Computers Code vs. Simulations of Evolution


Continuing the discussion from The Bad Design Argument:

Not really. What I am saying is that computer code is written in a programming language that is designed by and understandable (hopefully) by humans. For example, computer code can be written in Python, C, C++, and a whole range of other languages. These languages are not very much at all like DNA. On both qualitative and quantitative levels, computer code is not a good analogy to DNA.

However, we can use computer code to build objects that behave much like DNA, and see how these DNA-mimicking objects evolve over time, following well established rules like neutral evolution. Watching how these DNA-objects evolve in specific scenarios is an example of a “simulation”. A well designed simulation can both confirm our understanding of how evolution of DNA happens, or even uncover surprising things that arise as they evolve. It is common to develop simplified “closed form” equations to approximate what a simulation will produce, and then run simulations to determine if those equations hold.

Carefully constructed simulations can help us answer focused and well-chosen questions. That is part of the foundation of several fields of study, including population genetics.

Simulations of evolution, however, are only going to be as good as the correctness of how DNA behaves in the program, the simplifications made to enable to the simulation to run fast, and the questions being asked of the simulation (which have to be appropriate to the accuracy and simplifications of the simulation).

So we need to make a distinction between computer programs (written, for example, in Python), and computer simulations, which are run by computer programs (which are written to mimic the behavior of other things).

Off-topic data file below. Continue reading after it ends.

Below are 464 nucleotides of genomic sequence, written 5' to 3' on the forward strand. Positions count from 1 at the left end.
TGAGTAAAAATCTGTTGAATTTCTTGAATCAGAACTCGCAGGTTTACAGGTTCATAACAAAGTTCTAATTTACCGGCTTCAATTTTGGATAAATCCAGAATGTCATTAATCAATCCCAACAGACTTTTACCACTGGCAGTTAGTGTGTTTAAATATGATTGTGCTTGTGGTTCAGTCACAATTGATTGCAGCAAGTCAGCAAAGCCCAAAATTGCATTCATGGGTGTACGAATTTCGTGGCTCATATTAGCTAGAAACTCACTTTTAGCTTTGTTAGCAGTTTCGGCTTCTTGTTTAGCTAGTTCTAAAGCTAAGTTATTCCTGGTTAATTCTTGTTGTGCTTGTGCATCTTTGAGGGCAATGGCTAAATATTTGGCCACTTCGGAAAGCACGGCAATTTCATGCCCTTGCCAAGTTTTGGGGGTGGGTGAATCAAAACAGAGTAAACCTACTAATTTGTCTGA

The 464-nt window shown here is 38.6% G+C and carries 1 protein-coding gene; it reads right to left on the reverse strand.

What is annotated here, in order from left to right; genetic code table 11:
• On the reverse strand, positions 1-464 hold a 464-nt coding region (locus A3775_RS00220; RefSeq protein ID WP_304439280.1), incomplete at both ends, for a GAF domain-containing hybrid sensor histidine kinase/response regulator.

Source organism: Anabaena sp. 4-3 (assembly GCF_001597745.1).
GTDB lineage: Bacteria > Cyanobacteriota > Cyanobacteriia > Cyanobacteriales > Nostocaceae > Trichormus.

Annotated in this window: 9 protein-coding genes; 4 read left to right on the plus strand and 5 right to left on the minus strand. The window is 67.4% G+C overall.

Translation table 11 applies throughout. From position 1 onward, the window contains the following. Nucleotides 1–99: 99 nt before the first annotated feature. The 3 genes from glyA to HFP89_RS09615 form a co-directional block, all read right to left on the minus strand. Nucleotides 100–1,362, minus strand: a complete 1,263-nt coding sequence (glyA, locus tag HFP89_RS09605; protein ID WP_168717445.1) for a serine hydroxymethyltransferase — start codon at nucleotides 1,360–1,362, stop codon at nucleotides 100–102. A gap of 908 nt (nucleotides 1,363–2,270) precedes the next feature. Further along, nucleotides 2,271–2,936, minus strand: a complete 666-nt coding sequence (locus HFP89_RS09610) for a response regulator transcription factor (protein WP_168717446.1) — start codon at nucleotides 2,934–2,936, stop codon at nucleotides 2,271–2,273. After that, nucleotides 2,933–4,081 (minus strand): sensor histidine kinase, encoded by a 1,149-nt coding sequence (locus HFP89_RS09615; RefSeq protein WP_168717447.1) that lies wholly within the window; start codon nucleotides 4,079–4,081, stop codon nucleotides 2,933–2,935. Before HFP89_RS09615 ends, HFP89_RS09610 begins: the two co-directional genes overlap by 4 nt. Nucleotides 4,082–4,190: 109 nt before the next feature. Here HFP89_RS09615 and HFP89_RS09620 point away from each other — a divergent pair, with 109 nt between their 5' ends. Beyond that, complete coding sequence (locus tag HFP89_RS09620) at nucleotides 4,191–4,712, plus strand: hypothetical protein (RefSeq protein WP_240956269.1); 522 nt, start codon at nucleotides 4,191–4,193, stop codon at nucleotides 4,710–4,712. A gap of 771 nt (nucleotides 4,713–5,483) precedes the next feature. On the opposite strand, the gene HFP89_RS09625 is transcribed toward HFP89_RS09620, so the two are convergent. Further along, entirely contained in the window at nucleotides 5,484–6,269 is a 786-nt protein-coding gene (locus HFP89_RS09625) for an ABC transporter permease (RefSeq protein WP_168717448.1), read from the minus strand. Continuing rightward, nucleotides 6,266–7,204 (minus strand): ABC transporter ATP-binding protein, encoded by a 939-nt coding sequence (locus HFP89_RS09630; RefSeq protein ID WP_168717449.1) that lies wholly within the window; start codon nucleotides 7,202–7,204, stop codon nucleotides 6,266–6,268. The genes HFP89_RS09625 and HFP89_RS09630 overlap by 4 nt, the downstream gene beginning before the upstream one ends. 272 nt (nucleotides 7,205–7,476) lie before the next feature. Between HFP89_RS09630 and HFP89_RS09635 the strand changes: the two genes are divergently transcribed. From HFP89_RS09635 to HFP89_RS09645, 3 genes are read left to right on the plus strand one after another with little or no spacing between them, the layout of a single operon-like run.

The program is not good analogy to DNA, but some of the simulations that a program can run might be a good analogy, at least in some ways.


Is this part of your critique of Venema’s position regarding the ‘origins/evolution’ of human languages also? Would you argue that, “On both qualitative and quantitative levels, human language is not a good analogy to DNA”?

“see how these DNA-mimicking objects evolve over time”

So because they ‘mimick DNA,’ yet are “not very much at all like DNA,” your view is that they can properly be said to “evolve over time”? Iow, it is the DNA-mimicking objects that evolve, which is not biological evolution itself, but just a simulation of it? So your position is that computer simulation programs themselves don’t evolve, they are just mimicking what evolves in nature? The programs themselves are programmed, i.e. designed & coded (sometimes badly, sometimes better, rarer times very good) and not ‘evolved’.


It is unfortunate then that scientists and non-scientists alike have been referring to the “DNA Code” for decades. Both are sets of instructions that gets executed. I see a lot of similarities. Maybe you can give more detail about where the similarities break down?



The DNA “code” and the “object codes” of SQL or Visual Basic, can be analagous… but the distinction for when it isn’t treated analgously needs to be spelled out more distinctly.

We use “program code” to create “cognitive computing” solutions where the black box of the program is making changes and adjustments and heuristic processing faster than a human can actually monitor. The upshot is that after a while, no programmer can be sure exactly what is happening in real time.